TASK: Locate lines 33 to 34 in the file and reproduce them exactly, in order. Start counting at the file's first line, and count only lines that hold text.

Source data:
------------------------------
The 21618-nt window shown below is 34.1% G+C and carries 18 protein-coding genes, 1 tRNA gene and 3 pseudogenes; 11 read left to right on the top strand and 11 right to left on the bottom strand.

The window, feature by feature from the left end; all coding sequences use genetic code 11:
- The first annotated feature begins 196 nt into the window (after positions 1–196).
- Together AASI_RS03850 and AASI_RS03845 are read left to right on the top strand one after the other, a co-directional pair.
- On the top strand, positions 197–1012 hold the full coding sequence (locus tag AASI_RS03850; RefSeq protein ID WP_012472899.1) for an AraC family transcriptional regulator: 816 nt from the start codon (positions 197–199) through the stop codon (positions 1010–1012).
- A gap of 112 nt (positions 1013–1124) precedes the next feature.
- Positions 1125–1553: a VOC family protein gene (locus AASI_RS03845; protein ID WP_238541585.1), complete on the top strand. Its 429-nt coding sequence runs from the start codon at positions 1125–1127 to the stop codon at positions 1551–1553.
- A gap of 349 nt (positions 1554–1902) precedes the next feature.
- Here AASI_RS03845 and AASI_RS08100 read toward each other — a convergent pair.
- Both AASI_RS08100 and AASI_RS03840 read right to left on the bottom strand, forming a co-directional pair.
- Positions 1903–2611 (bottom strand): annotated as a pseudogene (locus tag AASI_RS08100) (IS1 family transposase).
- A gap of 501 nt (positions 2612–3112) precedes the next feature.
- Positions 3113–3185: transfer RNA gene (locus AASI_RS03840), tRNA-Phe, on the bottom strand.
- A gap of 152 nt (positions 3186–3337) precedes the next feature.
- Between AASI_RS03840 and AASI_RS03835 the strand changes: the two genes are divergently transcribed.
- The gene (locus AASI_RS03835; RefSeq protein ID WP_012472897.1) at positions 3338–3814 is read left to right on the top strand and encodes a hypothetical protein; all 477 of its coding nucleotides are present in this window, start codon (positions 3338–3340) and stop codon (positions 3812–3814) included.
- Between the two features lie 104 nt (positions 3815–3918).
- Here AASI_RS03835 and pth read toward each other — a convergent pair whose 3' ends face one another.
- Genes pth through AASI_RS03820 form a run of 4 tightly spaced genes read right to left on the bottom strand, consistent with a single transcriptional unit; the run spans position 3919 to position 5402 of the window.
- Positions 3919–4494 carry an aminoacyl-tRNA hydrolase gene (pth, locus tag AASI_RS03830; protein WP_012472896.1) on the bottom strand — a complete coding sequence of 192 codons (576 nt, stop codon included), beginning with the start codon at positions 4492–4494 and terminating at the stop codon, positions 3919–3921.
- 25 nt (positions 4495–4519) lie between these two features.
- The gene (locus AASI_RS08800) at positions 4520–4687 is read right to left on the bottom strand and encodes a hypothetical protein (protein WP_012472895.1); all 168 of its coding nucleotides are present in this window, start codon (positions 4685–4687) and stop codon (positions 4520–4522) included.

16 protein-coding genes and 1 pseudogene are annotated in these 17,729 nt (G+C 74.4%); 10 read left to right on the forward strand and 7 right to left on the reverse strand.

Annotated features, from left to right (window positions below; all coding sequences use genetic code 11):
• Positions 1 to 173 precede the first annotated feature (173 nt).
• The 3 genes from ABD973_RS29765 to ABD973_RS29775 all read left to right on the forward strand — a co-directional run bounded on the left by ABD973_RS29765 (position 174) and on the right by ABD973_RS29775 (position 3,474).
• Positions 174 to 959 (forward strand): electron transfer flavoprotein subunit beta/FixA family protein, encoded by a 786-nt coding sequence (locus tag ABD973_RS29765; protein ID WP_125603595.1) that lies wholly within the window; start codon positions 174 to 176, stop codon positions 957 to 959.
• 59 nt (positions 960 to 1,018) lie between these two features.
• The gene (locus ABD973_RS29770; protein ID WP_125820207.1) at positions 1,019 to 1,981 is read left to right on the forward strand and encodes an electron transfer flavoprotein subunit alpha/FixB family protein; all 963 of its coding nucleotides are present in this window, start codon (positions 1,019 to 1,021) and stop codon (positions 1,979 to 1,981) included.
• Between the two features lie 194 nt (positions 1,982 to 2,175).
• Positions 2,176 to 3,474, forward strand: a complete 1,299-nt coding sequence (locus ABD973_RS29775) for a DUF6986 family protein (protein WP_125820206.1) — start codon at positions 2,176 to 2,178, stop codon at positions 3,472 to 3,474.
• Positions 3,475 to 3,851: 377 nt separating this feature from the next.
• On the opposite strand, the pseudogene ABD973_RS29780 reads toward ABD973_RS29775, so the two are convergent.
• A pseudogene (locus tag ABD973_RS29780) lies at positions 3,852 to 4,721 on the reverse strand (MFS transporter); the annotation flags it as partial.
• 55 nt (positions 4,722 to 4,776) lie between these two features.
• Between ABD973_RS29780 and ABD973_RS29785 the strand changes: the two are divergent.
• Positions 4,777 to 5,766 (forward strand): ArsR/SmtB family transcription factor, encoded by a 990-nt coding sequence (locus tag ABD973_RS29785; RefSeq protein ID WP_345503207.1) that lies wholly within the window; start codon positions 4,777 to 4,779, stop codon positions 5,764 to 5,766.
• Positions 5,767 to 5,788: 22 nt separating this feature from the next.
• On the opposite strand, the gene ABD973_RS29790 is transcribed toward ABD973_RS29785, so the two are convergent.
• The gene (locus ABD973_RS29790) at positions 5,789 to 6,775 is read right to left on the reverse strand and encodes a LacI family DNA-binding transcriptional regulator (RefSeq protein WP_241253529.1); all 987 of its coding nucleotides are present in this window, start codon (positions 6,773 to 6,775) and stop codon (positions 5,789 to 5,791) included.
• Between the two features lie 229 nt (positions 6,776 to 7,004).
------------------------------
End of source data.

• On the opposite strand, the pseudogene ABD973_RS29780 reads toward ABD973_RS29775, so the two are convergent.
• A pseudogene (locus tag ABD973_RS29780) lies at positions 3,852 to 4,721 on the reverse strand (MFS transporter); the annotation flags it as partial.